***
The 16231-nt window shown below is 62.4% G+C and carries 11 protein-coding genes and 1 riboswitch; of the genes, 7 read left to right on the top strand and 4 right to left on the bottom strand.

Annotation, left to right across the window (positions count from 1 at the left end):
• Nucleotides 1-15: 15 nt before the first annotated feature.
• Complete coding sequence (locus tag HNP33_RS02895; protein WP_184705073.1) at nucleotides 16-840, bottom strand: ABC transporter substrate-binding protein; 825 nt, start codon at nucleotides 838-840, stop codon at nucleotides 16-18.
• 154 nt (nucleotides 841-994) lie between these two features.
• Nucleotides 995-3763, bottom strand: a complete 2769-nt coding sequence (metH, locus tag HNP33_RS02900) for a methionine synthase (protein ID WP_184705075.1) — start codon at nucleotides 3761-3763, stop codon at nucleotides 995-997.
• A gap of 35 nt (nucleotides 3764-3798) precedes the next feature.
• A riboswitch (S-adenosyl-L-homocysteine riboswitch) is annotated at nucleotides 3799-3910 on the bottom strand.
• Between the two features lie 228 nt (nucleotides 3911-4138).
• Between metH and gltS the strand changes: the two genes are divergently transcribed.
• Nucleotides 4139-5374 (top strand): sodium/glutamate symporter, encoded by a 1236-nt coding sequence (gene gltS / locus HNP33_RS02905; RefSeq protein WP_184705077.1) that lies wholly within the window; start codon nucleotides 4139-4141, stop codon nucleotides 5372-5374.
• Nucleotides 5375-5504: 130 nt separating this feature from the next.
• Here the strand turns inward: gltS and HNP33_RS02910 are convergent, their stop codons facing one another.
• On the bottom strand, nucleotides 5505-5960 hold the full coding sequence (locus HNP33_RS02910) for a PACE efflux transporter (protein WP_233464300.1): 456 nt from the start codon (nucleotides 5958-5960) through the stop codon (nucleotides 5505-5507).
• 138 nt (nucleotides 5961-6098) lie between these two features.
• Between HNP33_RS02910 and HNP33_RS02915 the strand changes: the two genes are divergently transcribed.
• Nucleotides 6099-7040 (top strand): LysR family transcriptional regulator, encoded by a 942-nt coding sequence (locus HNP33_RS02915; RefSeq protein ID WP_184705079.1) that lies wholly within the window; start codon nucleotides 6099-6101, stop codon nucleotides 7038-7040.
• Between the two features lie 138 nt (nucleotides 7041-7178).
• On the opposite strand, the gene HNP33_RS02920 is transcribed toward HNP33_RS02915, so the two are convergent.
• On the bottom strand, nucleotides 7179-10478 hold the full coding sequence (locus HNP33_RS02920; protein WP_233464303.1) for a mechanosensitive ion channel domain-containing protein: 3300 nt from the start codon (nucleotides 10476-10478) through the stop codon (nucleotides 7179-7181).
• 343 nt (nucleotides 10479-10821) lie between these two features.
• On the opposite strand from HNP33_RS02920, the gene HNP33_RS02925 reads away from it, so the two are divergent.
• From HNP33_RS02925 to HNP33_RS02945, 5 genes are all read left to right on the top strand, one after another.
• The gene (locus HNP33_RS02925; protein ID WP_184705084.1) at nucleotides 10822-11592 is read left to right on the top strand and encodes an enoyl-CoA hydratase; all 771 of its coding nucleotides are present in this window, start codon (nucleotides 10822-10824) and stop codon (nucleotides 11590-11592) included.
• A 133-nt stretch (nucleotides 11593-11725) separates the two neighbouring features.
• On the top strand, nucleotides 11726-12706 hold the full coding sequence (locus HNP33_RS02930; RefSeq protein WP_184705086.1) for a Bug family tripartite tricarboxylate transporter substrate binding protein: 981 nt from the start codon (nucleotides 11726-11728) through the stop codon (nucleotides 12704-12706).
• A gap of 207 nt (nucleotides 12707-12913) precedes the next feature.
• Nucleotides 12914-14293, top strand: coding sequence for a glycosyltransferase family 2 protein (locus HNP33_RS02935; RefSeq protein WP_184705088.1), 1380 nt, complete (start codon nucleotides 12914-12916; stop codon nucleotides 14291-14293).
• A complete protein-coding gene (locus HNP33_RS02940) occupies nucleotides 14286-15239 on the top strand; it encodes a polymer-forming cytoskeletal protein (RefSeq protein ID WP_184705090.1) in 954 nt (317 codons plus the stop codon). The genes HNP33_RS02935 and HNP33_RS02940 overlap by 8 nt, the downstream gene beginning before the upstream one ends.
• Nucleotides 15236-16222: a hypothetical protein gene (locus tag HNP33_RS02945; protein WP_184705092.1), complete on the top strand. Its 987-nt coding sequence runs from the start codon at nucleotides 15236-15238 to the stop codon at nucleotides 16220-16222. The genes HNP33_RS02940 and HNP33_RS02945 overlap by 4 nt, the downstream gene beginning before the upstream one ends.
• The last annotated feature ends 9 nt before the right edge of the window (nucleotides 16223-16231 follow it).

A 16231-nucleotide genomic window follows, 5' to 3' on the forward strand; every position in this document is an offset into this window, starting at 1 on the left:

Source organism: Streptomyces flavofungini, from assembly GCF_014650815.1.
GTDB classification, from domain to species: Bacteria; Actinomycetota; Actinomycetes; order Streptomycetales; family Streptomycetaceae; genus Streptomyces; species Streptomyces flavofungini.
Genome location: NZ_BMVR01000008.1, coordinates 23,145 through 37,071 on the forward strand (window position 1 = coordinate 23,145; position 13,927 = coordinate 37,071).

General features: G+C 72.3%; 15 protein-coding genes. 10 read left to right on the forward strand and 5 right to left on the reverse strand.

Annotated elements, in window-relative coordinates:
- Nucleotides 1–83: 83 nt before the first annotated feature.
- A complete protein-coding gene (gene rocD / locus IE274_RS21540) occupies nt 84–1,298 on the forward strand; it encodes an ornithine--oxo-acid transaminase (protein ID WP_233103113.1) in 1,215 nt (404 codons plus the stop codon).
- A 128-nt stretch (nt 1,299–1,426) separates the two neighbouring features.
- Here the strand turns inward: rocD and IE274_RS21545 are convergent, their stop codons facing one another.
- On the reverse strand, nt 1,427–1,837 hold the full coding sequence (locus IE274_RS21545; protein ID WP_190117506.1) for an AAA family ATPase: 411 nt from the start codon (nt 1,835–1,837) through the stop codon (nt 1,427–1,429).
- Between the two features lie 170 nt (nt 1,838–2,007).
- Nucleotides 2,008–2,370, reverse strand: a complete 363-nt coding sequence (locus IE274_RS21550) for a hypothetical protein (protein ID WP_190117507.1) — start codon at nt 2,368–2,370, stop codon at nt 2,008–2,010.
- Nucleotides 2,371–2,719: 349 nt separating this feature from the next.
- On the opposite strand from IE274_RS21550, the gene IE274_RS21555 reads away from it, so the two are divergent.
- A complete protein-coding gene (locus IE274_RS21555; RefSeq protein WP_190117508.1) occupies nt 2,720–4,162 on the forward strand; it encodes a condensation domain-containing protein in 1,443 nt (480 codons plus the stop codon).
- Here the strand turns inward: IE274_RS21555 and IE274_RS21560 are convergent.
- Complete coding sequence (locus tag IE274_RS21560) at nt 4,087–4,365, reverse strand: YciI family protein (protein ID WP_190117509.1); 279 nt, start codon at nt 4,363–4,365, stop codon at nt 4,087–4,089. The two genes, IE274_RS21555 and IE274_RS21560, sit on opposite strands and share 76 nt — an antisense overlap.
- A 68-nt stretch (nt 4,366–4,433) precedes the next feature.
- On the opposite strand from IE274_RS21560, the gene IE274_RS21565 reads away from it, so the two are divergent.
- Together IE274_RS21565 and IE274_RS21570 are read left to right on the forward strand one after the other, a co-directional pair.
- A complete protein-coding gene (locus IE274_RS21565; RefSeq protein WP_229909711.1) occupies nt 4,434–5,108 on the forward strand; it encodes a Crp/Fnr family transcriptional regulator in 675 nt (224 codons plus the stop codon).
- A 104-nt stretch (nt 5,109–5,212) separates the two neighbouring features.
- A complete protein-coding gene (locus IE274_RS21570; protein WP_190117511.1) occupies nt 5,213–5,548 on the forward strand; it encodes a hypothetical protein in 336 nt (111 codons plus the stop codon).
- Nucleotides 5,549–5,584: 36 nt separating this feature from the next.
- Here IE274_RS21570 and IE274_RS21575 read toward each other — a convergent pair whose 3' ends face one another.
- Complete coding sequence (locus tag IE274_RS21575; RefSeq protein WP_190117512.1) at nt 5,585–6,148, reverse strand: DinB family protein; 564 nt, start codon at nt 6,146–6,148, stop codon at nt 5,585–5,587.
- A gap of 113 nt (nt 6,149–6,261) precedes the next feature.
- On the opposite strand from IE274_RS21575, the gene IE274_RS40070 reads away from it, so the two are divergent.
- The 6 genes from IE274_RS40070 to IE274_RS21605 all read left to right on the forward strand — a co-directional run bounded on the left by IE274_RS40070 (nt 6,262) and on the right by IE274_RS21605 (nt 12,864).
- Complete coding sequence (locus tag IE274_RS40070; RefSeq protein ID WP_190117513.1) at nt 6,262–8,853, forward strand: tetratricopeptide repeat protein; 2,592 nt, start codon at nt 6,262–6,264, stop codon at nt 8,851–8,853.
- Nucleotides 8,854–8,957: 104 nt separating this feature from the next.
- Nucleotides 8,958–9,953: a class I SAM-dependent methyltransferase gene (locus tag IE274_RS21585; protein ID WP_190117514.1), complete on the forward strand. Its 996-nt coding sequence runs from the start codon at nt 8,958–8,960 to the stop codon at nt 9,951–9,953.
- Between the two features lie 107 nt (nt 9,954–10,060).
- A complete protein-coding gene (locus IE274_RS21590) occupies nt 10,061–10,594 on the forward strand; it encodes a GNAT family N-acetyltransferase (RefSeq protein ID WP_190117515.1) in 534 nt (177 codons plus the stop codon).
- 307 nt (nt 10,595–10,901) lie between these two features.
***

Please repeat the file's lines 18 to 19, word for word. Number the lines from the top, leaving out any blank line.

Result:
• Between the two features lie 138 nt (nucleotides 7041-7178).
• On the opposite strand, the gene HNP33_RS02920 is transcribed toward HNP33_RS02915, so the two are convergent.